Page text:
Patients in Scotland’s A&E Departments were treated faster this winter due to improved planning and additional investment.
Figures released today from Information Services Division (ISD) show a dramatic cut of 65 per cent in patients waiting more than 12 hours this winter (between October and March) than the same period last year.
This winter also saw 2,713 fewer patients waiting more than eight hours – accounting for less than one per cent of all visits.
The number of patients waiting more than four hours has fallen by 16 per cent compared to the same period last year.
Health Secretary Alex Neil said: “We know that our health service faces added pressure in the winter months and NHS boards must be ready to manage potential increases in demand.
“Today’s statistics show that, across Scotland’s NHS, improved planning and investment have resulted in shorter waiting times for patients at A&E.
“I am particularly pleased to see the dramatic drop in the number of patients facing long waits, which shows that improvement work is delivering substantial results.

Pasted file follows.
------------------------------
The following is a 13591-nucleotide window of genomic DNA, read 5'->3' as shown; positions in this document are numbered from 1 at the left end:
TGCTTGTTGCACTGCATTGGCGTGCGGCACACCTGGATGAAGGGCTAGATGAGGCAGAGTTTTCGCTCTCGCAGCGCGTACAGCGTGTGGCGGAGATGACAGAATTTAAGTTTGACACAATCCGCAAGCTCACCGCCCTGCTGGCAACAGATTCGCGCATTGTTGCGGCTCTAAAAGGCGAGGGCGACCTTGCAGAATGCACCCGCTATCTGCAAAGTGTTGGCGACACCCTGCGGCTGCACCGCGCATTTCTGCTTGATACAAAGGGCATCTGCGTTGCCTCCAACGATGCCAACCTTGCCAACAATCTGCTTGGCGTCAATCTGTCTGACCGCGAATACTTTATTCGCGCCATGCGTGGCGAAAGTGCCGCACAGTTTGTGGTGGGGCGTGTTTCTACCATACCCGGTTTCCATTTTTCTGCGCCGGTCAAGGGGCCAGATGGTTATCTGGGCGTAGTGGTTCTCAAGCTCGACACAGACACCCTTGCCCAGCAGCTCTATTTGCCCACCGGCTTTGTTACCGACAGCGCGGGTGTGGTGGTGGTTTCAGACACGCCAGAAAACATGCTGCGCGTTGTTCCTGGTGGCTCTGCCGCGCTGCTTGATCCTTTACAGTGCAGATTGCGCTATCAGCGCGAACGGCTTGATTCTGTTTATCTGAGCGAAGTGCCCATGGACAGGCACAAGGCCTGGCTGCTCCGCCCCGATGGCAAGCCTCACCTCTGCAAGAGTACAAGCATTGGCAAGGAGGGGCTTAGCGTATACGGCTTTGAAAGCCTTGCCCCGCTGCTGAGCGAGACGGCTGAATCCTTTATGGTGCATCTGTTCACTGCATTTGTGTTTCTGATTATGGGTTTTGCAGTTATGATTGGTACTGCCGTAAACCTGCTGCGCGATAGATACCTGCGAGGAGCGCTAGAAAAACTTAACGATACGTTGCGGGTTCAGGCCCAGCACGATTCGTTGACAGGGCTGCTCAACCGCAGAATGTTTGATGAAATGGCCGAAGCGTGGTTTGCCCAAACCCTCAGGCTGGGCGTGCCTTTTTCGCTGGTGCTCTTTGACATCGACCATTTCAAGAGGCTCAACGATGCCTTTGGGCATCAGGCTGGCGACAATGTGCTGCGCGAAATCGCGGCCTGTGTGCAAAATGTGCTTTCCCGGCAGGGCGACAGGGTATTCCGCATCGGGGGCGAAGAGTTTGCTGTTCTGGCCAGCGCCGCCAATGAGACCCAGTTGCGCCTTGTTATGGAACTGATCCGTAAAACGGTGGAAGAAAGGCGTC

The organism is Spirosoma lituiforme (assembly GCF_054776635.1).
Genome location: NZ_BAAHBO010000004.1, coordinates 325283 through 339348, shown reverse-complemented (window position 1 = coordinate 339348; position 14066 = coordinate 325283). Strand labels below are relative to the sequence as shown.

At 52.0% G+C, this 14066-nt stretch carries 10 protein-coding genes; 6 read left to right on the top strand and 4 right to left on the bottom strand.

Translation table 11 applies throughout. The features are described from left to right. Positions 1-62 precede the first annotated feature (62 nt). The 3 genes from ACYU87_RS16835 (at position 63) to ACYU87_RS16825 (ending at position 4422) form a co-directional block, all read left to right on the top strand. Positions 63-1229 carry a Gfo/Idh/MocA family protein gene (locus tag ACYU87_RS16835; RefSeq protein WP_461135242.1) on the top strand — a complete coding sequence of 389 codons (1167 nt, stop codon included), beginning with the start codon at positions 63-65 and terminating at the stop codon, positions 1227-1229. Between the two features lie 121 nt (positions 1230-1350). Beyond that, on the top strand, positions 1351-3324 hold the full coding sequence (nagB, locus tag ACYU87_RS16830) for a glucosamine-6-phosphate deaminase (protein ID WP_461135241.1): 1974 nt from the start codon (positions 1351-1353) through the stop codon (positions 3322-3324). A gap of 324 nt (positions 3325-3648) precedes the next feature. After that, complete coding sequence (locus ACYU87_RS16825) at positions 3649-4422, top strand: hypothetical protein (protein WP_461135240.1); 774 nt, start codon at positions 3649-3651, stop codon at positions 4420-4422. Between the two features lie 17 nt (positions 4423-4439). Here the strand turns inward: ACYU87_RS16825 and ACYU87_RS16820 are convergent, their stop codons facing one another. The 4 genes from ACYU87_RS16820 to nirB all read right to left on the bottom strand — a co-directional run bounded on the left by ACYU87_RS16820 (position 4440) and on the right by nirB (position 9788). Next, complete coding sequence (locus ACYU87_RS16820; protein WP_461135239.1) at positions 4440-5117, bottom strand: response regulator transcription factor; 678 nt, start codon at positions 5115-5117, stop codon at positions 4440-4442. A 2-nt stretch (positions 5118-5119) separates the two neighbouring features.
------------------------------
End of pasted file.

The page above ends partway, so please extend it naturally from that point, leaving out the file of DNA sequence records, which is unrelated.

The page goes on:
“These improvements in A&E performance are a direct result both of the dedication and hard work of staff and our three-year unscheduled care action plan, which has seen £30 million investment, from both central and local Health Board funding, in the first year alone.
“Of course, we want to see more improvements, which is why the Scottish Government will continue to work with those health boards that need to deliver further improvement.
“There is no question that our NHS is making sustainable progress towards delivery of the September milestone target of 95 per cent of patients waiting no longer than four hours. In March this year, despite demand in A&E increasing by 6 per cent – or 8,000 – compared to last March, the proportion of patients treated within 4 hours increased from 91.9 per cent to 93.3 per cent.”
A total of five health boards achieved 98 per cent during the quarter ending March 2014, with another five boards achieving at least 95 per cent.